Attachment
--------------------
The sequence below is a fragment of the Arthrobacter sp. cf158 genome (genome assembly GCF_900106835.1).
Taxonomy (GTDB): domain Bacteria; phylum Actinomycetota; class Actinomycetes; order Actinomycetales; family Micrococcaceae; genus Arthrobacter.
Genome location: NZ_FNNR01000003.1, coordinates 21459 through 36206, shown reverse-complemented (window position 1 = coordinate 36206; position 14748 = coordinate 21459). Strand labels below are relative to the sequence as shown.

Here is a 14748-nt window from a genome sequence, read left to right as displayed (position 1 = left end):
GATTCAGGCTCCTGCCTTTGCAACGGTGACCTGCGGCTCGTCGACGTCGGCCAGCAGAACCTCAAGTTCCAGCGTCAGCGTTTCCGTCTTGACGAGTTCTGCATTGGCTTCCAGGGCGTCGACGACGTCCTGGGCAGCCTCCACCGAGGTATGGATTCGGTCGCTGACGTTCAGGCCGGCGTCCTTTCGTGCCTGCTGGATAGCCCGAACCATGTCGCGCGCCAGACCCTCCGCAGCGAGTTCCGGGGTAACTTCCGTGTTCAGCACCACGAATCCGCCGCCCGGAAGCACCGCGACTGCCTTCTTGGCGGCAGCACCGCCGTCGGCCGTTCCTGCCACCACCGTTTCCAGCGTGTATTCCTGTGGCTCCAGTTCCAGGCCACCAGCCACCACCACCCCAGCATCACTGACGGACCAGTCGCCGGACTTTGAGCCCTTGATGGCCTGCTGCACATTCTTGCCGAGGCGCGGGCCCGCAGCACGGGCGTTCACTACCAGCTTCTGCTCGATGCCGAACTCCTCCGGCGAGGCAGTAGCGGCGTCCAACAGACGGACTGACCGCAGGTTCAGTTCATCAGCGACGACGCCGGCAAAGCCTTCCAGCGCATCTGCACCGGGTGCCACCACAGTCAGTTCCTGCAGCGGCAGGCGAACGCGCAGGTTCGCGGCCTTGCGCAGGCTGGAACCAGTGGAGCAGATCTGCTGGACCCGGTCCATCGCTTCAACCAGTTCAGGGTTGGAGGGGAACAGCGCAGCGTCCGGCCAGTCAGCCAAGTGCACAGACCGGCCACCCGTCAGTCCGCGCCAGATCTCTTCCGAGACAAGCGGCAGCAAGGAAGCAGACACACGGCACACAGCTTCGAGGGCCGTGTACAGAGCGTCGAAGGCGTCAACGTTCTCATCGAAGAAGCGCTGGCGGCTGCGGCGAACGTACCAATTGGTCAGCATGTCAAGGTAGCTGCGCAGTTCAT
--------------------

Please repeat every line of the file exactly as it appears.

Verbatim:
The sequence below is a fragment of the Arthrobacter sp. cf158 genome (genome assembly GCF_900106835.1).
Taxonomy (GTDB): domain Bacteria; phylum Actinomycetota; class Actinomycetes; order Actinomycetales; family Micrococcaceae; genus Arthrobacter.
Genome location: NZ_FNNR01000003.1, coordinates 21459 through 36206, shown reverse-complemented (window position 1 = coordinate 36206; position 14748 = coordinate 21459). Strand labels below are relative to the sequence as shown.

Here is a 14748-nt window from a genome sequence, read left to right as displayed (position 1 = left end):
GATTCAGGCTCCTGCCTTTGCAACGGTGACCTGCGGCTCGTCGACGTCGGCCAGCAGAACCTCAAGTTCCAGCGTCAGCGTTTCCGTCTTGACGAGTTCTGCATTGGCTTCCAGGGCGTCGACGACGTCCTGGGCAGCCTCCACCGAGGTATGGATTCGGTCGCTGACGTTCAGGCCGGCGTCCTTTCGTGCCTGCTGGATAGCCCGAACCATGTCGCGCGCCAGACCCTCCGCAGCGAGTTCCGGGGTAACTTCCGTGTTCAGCACCACGAATCCGCCGCCCGGAAGCACCGCGACTGCCTTCTTGGCGGCAGCACCGCCGTCGGCCGTTCCTGCCACCACCGTTTCCAGCGTGTATTCCTGTGGCTCCAGTTCCAGGCCACCAGCCACCACCACCCCAGCATCACTGACGGACCAGTCGCCGGACTTTGAGCCCTTGATGGCCTGCTGCACATTCTTGCCGAGGCGCGGGCCCGCAGCACGGGCGTTCACTACCAGCTTCTGCTCGATGCCGAACTCCTCCGGCGAGGCAGTAGCGGCGTCCAACAGACGGACTGACCGCAGGTTCAGTTCATCAGCGACGACGCCGGCAAAGCCTTCCAGCGCATCTGCACCGGGTGCCACCACAGTCAGTTCCTGCAGCGGCAGGCGAACGCGCAGGTTCGCGGCCTTGCGCAGGCTGGAACCAGTGGAGCAGATCTGCTGGACCCGGTCCATCGCTTCAACCAGTTCAGGGTTGGAGGGGAACAGCGCAGCGTCCGGCCAGTCAGCCAAGTGCACAGACCGGCCACCCGTCAGTCCGCGCCAGATCTCTTCCGAGACAAGCGGCAGCAAGGAAGCAGACACACGGCACACAGCTTCGAGGGCCGTGTACAGAGCGTCGAAGGCGTCAACGTTCTCATCGAAGAAGCGCTGGCGGCTGCGGCGAACGTACCAATTGGTCAGCATGTCAAGGTAGCTGCGCAGTTCAT